Another reason that brought the home screens to life with music was Audra MacDonald as the Mother Superior. MacDonald's gorgeous voice did indeed "Climb Ev’ry Mountain" thrillingly.

As for Stephen Moyer's Captain Von Trapp, he was okay but unlikely to eclipse predecessars like Theodore Bikel and Chamberlain. Still, given that this Sound of Music was NBC's most successful evening since the last episode of Frasier in 2004 or the 2007 Golden Globe broadcast. It was also the first musical staged live for the home screen since the '50s, complete with lavish set and costume changes, live orchestra and everything timed to coordinate with the commercials.

Though I prefer my musicals live, I also yearn for more and better live for TV programming so maybe this Sound of Music will be a first step in this direction. it's a first of more and better such shows to come. half-century.

Jersey Boys the Movie by Elyse Sommer
Clint Eastwood adaptation of the super successful juke box musical Jersey Boys has been eagerly awaited, and has now opened to mixed reviews. While it's likely to do okay at movie theaters, it's also likely to have a very positive ripple effect at the August Wilson Theater box office where the show is in its tenth year . To bear me out on this, I met some neighbors in the elevator the other night who saw the movie recently and all said that they now really wanted to see the live show or what one fellow referred to as "the real thing."

Since the film is written by its original original book writers Marshall Brickman and Rick Elice team, the Eastwood film certainly can't be faulted for ignoring the source show. If I had to sum up its pluses and minuses side in a single sentence: Less Broadway pizazz offset by greater emotional depth.

Ultimately, the movie proves that this genre of musical's long life and adaptability from stage to screen or screen to stage is as dependent on a good book as a hot catalogue. Perhaps Holler If Ya Hear me , the latest variation of the jukebox genre to arrive on Broadway would have been better served by being true to Tupac Shakur's story than trying to fictionalize it to give it more universal audience appeal

HBO's The Normal Heart by Elyse Sommer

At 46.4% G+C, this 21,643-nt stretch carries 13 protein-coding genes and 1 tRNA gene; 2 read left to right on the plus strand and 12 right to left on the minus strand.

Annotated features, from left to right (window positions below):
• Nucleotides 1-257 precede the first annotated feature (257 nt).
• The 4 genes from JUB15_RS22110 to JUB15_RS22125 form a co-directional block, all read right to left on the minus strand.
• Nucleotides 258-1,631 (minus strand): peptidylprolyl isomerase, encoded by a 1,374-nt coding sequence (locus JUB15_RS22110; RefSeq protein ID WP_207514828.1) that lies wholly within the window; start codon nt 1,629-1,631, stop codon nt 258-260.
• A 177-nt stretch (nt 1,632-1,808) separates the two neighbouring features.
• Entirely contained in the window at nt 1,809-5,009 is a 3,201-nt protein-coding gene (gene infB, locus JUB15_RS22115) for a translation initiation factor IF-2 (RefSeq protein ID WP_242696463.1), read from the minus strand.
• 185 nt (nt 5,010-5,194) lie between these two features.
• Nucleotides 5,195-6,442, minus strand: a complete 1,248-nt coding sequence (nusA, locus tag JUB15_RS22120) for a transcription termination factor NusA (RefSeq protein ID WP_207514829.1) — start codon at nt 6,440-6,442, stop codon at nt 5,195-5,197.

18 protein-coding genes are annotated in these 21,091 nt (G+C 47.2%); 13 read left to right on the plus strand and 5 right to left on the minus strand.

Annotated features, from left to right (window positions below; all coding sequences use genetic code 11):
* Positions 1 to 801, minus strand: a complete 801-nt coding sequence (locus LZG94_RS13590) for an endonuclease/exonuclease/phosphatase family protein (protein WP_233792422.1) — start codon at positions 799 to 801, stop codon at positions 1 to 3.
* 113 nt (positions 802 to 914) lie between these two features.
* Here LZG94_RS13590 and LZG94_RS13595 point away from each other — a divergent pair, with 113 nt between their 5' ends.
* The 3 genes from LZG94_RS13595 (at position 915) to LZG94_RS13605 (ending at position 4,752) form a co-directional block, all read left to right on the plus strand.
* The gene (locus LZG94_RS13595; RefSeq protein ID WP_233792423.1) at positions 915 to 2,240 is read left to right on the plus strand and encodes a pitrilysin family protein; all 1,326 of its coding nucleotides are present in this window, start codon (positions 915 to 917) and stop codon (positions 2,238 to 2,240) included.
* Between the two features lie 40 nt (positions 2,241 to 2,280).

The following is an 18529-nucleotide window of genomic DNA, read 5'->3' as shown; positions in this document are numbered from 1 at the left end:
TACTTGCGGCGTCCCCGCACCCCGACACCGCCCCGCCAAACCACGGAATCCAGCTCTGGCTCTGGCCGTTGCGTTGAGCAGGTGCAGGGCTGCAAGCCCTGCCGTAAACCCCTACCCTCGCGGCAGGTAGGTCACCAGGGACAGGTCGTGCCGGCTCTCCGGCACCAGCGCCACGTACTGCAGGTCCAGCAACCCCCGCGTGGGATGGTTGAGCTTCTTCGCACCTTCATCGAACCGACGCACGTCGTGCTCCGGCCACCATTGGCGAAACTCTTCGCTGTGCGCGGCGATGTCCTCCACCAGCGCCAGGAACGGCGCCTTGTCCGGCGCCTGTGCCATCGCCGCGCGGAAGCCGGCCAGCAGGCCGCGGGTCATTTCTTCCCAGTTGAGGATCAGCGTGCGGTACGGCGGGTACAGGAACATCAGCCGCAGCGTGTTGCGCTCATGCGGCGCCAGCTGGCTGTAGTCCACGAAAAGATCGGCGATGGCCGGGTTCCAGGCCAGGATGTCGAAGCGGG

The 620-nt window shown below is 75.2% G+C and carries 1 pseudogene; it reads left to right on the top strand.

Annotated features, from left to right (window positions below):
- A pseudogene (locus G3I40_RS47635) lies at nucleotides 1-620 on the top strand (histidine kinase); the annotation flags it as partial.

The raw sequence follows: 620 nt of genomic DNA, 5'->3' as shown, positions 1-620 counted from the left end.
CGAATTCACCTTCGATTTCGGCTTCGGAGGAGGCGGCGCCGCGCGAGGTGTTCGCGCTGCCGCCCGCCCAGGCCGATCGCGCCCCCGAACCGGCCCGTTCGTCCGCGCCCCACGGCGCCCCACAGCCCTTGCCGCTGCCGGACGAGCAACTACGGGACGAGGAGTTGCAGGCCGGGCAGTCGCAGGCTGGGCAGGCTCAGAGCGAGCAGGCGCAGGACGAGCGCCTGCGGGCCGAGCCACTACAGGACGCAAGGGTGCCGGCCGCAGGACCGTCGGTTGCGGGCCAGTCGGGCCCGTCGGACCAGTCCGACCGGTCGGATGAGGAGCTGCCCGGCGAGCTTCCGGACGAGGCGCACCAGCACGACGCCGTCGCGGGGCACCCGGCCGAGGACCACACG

Joe Mantello and Jim Parsons
There was no Curtainup for me to write about the the shock I experienced when I entered the Public Theater in 1985 to see Larry Kramer's The Normal Heart. But I don't need to have anything I would have written to recall the punch-to-the-gut feeling that intensified as I watched this all too real and ongoing horror story unfold.

The 2004 revival, was another gut wrencher despite the progress being made in treating and preventing AIDS and the progress in matters of acceptance and equality for Gay men and women. Yet, my third viewing, just a few seasons ago, still left me with tears for incredible number of lost lives— and with them the books, plays, ballets and musicals never written and other valuable work left undone.

 HBP Normal Heart
Mark Ruffalo and Taylor Kitsch
I wish I could say that HBO's film version of The Normal Heart is a case of too late and too dated. Unfortunately AIDS is far from a dead issue with the medicines available for the HIV infected costly both in terms of dollars and physical problems. Nor are narrow-minded, self-protective bureaucrats dinosaurs.

What happened in the 1980s is a critical and still relevant slice of history and HBO should be commended for giving it the sort of star-studded production that will attract a large audience — most especially young gay men who think condoms are no longer a necessity who know little about the heroism of those who fought to obtain help for preventing the tragedy that was killing them daily from worsening.

That said Kramer is a polemicist and The Normal Heart is not history transformed into a poetic drama like Tony Kushner's Angels in America, also filmed by HBO. The HBO film adaptation does downplay the stridency of Kramer's alter ego Ned Weeks and makes it a more personal story by emphasizing the tenderness of his relationship with a doomed lover. However, director Ryan Murphy making, like the playwright, is an in-your-face, fearless schock master. Thus there's no attempt to soften the more horrendous details of the grim trajectory of AIDS, from the first appearance of the soon to multiply dark purple lesions to the horrendous pain, loss of bodily function control to the heartbreaking memorial services. The film also includes some of the more realistic sex scenes between men seen on any screen to date.